Memphis immigration lawyer Ari Sauer provides news and information on US immigration law.
QUESTION: I have H-4 status with an I-94 that expired last month. My husband’s employer filed for an extension of his H-1B and my H-4 two months ago. I now have an offer from an employer that wants to apply for an H-1B for me. But I don’t know if they can file the H-1B application for me or if they have to wait until my H-4 extension is approved. If my H-4 extension is not approved by the time they need to file the H-1B for me, will my H-1B be denied?
THE IMMIGRATION ANSWER MAN – ARI SAUER: Yes, the application for the H-1B can be filed, but whether it can be approved as a change of status will depend on whether or not the pending H-4 extension application is approved.
As a general rule a foreign national must be in valid nonimmigrant status (such as an H-4) in order to apply for an extension of their current status (“EOS”) or a change of status (“COS”) to another nonimmigrant status (such as an H-1B). The expiration date of someone’s nonimmigrant status is determined by the expiration date of their Form I-94 Arrival/Departure Record. So, in your case, your H-4 nonimmigrant status ended last month when your I-94 expired. However, when a non-frivolous EOS or COS application is timely filed (meaning filed before the I-94 expires), then when the I-94 expires the foreign national will then be in a “Period of Authorized Stay”. This means that they are authorized to remain in the US while their application for EOS or COS is pending with USCIS, but this is not the same as being in “status”.
Now when a second application for EOS or COS is filed after the I-94 has expired, but while the foreign national is in a Period of Authorized Stay, the second application for EOS or COS will be considered to be “Bridging” on the first application for EOS or COS. If the H-1B petition were to be filed for you before your H-4 extension is approved, the H-1B petition would be bridging on the H-4 application. If the H-4 application is denied by USCIS for any reason, then the request for the COS to H-1B would be denied as well. In such a situation, USCIS could still approve the H-1B petition, but they would not issue you a new I-94 with the approval notice. You would instead need to leave the US, get an H-1B visa issued in your passport at the US consular post abroad, and then return to the US using the H-1B visa. But keep in mind that your Period of Authorized Stay would end when USCIS denies the H-4 application. The fact that your H-1B petition is still pending with USCIS does not keep you in a Period of Authorized Stay. In such situation the “bridge” has collapsed. So if you find yourself in such a situation, you should contact your experienced immigration lawyer for advice as soon as you receive the Denial from USCIS of the H-4 EOS.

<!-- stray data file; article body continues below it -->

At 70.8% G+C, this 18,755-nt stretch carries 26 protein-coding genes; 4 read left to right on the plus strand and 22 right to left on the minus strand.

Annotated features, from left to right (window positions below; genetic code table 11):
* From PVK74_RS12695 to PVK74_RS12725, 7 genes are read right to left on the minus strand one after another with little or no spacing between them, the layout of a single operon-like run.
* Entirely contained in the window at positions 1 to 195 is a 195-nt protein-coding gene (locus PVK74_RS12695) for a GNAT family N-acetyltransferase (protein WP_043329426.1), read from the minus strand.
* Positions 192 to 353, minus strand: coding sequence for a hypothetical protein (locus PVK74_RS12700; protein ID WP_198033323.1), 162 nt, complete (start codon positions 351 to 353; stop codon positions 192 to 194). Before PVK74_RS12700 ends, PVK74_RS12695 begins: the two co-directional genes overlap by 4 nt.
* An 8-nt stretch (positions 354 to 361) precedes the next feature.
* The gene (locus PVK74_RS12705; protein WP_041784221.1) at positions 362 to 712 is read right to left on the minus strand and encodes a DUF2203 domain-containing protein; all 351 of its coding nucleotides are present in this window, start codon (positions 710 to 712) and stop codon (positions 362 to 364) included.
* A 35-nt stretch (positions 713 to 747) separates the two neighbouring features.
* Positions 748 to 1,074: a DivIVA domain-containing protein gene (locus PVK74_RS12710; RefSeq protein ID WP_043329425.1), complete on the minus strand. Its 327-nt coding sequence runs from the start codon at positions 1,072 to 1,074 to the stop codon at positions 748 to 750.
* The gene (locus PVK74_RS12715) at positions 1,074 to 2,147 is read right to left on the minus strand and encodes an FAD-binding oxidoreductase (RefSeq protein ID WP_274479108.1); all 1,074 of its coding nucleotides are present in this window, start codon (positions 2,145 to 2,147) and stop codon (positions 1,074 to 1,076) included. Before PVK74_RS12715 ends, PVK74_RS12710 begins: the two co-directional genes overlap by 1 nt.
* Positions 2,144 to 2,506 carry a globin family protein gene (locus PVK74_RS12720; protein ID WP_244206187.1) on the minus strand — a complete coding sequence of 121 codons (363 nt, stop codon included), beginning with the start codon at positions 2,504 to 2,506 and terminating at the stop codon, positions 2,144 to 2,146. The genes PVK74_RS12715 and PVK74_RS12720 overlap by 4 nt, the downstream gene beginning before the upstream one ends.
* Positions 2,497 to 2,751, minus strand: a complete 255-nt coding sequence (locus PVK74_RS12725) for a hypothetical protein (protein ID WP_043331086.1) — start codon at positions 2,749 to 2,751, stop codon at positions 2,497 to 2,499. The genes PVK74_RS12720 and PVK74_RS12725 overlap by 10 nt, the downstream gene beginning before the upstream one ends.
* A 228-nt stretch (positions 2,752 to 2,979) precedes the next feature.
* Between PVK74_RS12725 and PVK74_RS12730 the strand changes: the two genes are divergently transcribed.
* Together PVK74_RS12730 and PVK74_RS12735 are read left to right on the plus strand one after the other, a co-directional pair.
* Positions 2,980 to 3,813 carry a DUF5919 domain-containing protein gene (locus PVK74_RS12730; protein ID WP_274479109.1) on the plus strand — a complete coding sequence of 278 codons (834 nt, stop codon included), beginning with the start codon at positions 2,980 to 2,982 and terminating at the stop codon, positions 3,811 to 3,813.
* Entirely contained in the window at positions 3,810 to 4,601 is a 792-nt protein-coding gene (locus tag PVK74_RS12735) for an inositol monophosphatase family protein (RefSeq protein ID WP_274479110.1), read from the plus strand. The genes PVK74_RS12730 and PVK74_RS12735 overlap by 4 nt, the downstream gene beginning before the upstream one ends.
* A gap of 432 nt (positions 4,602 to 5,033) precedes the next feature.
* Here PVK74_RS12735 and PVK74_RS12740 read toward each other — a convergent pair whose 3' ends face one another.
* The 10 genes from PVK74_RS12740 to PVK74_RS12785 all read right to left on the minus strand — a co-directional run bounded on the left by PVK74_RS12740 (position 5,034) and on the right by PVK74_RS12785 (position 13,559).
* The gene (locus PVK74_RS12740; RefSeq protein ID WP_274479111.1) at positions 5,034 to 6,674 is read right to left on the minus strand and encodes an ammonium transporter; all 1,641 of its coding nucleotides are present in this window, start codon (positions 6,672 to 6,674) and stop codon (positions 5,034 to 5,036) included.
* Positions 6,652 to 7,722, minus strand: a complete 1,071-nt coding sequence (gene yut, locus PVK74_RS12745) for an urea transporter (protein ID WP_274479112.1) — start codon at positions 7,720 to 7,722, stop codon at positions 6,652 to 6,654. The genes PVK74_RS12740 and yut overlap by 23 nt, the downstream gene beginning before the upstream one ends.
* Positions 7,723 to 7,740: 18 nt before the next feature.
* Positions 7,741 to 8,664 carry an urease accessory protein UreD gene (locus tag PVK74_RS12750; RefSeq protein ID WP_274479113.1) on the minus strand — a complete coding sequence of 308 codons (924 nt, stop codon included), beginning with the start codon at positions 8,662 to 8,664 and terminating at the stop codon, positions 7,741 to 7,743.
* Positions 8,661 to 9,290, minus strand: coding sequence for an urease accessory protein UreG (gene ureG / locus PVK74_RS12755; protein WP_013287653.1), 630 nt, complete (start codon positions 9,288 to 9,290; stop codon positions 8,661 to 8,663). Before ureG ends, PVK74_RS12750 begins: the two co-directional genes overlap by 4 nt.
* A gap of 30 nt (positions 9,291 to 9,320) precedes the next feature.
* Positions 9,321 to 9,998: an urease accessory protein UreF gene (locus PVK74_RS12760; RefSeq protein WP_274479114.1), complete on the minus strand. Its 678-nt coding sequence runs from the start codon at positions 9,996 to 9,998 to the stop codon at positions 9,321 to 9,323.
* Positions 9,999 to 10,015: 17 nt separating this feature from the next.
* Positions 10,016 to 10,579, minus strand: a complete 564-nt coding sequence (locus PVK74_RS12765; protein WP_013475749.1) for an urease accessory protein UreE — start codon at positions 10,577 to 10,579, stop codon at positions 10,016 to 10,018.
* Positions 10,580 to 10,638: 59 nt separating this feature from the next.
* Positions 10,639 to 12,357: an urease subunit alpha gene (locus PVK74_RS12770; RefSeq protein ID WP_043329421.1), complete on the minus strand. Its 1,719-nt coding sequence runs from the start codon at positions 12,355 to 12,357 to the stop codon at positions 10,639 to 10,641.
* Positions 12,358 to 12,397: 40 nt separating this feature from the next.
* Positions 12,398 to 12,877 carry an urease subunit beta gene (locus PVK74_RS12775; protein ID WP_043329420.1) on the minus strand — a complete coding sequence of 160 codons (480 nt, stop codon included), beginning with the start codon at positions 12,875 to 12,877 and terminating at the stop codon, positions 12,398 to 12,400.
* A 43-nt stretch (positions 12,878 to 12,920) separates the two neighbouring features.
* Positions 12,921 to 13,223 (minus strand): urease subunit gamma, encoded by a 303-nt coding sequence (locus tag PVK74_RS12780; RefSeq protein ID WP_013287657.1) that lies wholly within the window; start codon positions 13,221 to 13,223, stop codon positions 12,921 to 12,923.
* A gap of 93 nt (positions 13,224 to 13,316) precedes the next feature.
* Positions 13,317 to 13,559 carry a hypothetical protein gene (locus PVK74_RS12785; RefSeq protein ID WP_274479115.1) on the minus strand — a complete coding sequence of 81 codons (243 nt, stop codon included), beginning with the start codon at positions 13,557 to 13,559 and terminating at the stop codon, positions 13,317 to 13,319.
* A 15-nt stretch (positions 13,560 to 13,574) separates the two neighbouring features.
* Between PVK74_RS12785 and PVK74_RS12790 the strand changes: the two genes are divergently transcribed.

But if the application for H-4 EOS is approved, you will then retroactively be considered to have been in valid H-4 nonimmigrant status from the time your prior H-4 I-94 expired through the expiration date on the new I-94 that is provided to you with the Approval Notice for your H-4 EOS application. In that case, you will considered to have been in “status” when the petition for COS to H-1B was filed, and USCIS will have the ability to approve the COS to H-1B and issue you an I-94 that covers the new H-1B nonimmigrant status.
Please note that this is a brief discussion of a fairly complicated legal issue. So I highly recommend that you consult with me or another experience immigration lawyer as soon as possible, as the little details often make or break someone’s immigration case and it is impossible for me to cover everything in an article like this.
Please see my contact information below if you would like to schedule a consultation appointment with me to discuss your immigration issue.
Published 2/8/18 by attorney Ari Sauer.
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Submit questions to Ari Sauer – The Immigration Answer Man by emailing your question to firstname.lastname@example.org. Questions submitted by email may be posted on this site, without personal information, unless the email specifically requests that we not use the question for this site. Due to the volume of questions received, not all questions submitted will be answered. Only general questions can be answered on this blog. For answers to specific questions about your situation, please schedule a consultation appointment with attorney Ari Sauer. Sending in a question by email or any other means does not create an attorney-client relationship. * This is an advertisement. Ari Sauer is an attorney with the Siskind Susser law firm. On this blog we answer questions as a service to our readers, but we cannot assume any liability related to reliance on anything herein, and responses to questions are not intended to establish an attorney-client relationship. Immigration laws and regulations are constantly changing and the rules stated may not be current or apply to your particular situation. Readers are cautioned to schedule a consultation with an immigration lawyer rather than relying on anything stated in this blog. This blog is not intended to substitute for a consultation with a qualified immigration law attorney. Ari Sauer is licensed to practice law through the states of Tennessee, New York and New Jersey but is eligible to assist clients from throughout the US. Certification as an Immigration Specialist is not currently available in Tennessee, New York or New Jersey. Siskind Susser limits its practice strictly to immigration law, a Federal practice area, and we do not claim expertise in the laws of states other than where our attorneys are licensed. the opinions expressed here are those of Ari Sauer and do not necessarily reflect the opinions of Siskind Susser.